respectively. An old trail follows the river to its confluence with
Post Creek. Bootprints keep the path smooth in summer, while
in winter these trails are popular with cross-country skiers.
There are also
rustic Forest Service recreation sites near Chilliwack Lake at Post
Creek Campground and at the lake's midpoint at Paleface Creek
Campground. (Note: Of the two, Paleface is less prone to rowdies,
though there are no guarantees at any of these unsupervised sites.)
If you look
at a map of the Skagit Valley prior to the 1960s, you will
notice that a road once ran through here into Washington State.
Seattle City Light power company logged the Washington side of the
valley and flooded it in the late 1960s to provide hydroelectric
power. Although the Skagit's headwaters lie east of here in Manning
Provincial Park, the river flows south into Ross Lake. Assuming
its river form again at the lake's south end, it flows through Washington's
own Skagit Valley to meet Puget Sound near La Conner. There are
three campgrounds located along the road into the Skagit Valley,
which begins off Hwy 1 just west of the town of Hope
at the eastern end of the Fraser Valley. Take the Hope Business
Road exit and drive a short distance to the well-marked Silver-Skagit
Road turnoff. A sign posted here for the benefit of American visitors
indicates 'Hozameen 38 Miles.' (Hozameen - or Hozomeen, as it's
spelled in Canada - is the site of a US ranger station at the north
end of Ross Lake and the only road access to the lake.) Silver-Skagit
Rd is paved for only a short distance south before turning to well-graded
gravel for most of its 43.5-mile (70-km) length. Watch for Silver
Lake Provincial Park, 3.7 miles (6 km) past the bridge over
Silverhope Creek. A small campground is located here with several
dozen vehicle/tent sites. Although not within the Skagit Valley
itself, the rugged landscape that rises above this campground gives
a flavour for what lies ahead.
As the road
leads south of Silver Lake, it passes beside some of the best fishing
streams in the Lower Mainland. There are many small wilderness campsites
visible from the road beside Silverhope Creek, and the Klesilkwa
and Skagit Rivers.
Just south of
the entrance to Skagit Valley Provincial
Park is Silvertip Provincial Campground which, along
with the Ross Lake Provincial Campground 15 miles (25 km)
farther south, provides the best sites for camping. There are well-spaced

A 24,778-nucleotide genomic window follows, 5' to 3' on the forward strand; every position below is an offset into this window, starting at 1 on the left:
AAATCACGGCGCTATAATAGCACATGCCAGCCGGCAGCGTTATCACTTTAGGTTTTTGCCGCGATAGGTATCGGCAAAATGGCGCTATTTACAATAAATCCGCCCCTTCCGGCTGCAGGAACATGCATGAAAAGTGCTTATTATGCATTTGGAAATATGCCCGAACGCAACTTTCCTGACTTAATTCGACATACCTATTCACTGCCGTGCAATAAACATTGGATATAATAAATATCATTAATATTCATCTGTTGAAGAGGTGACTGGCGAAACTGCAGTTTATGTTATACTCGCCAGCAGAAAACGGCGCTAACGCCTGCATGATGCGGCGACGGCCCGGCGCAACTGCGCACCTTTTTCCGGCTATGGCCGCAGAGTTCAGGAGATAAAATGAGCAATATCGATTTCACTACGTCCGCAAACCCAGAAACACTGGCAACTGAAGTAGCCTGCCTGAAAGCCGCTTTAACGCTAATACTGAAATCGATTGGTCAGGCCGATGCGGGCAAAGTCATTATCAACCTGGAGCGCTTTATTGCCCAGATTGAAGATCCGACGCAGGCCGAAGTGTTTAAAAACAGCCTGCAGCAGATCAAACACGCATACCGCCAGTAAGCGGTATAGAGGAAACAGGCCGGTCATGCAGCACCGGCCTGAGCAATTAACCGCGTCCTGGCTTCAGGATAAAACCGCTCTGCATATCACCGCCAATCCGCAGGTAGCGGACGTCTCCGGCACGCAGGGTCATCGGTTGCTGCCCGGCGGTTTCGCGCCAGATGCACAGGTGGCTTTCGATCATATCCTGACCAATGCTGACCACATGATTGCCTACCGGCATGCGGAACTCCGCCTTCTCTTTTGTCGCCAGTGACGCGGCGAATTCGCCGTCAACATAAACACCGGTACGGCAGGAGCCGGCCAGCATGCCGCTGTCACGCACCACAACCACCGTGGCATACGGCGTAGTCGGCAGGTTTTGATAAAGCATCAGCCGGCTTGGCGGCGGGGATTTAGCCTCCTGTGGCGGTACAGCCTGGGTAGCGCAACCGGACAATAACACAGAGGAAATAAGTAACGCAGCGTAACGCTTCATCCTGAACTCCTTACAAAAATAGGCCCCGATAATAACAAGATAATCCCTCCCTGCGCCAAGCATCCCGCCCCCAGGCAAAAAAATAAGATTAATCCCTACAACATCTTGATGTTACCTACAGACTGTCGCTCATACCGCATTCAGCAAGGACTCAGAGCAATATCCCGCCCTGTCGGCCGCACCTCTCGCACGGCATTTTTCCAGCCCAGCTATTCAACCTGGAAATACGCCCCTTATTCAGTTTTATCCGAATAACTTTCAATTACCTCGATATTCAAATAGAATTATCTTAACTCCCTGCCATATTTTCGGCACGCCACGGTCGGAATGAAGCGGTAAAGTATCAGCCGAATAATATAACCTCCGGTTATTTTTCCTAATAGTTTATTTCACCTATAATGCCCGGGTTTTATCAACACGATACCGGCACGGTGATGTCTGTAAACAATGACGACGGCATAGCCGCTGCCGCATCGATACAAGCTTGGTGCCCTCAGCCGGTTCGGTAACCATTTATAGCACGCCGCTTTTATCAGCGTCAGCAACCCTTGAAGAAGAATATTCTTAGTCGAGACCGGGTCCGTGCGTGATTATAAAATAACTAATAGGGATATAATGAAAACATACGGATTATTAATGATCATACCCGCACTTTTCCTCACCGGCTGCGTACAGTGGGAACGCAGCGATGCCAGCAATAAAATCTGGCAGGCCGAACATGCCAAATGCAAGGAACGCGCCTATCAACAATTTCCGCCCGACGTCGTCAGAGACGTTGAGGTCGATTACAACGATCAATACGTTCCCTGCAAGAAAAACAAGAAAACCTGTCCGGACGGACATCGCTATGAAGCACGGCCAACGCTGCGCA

vehicle/tent sites at Silvertip, the prettiest of which are located
on the banks of the Skagit River. The forest here is a thick mix
of Douglas fir and western red cedar. The wind whistling through
their branches, combined with the Skagit's rushing water, soundproofs
the environment around each campsite and gives campers a sense of
privacy. Mount Rideout rears up behind Silvertip, at 8,029 feet
(2447 m) so tall (and the campground so close) that its peak is
obscured from view here by its lower ridges. You only get a true
sense of its grandeur when you look up as you journey farther south
towards Ross Lake. Ross Lake Provincial Campground has vehicle/tent
campsites on the lake's north shore. Some sites sit in an open area
beside the lake, while the majority are set back in the shelter
of the nearby woods. Although not as cozy a setting as Silvertip,
the views from here are stunning, as several major peaks rise above
the lake. Owing to their height, the tops of these Cascade Mountain
peaks escaped the most recent period of glaciation and boast a more
rugged, less rounded appearance than their Coast Mountain counterparts
to the north.
Bring your own
dry supply of kindling, especially early in the season when the
firewood is often still wet.
A short distance
south of the Ross Lake campground is another extensive campground
at Hozameen, Washington. Just past the ranger station's A-frame
residence is a boat launch, beach, and dozens of campsites beside
the lake. On a benchland above the lake are several dozen more sites,
most of which remain unoccupied except on American long weekends
in summer. There is no charge for camping at Hozameen.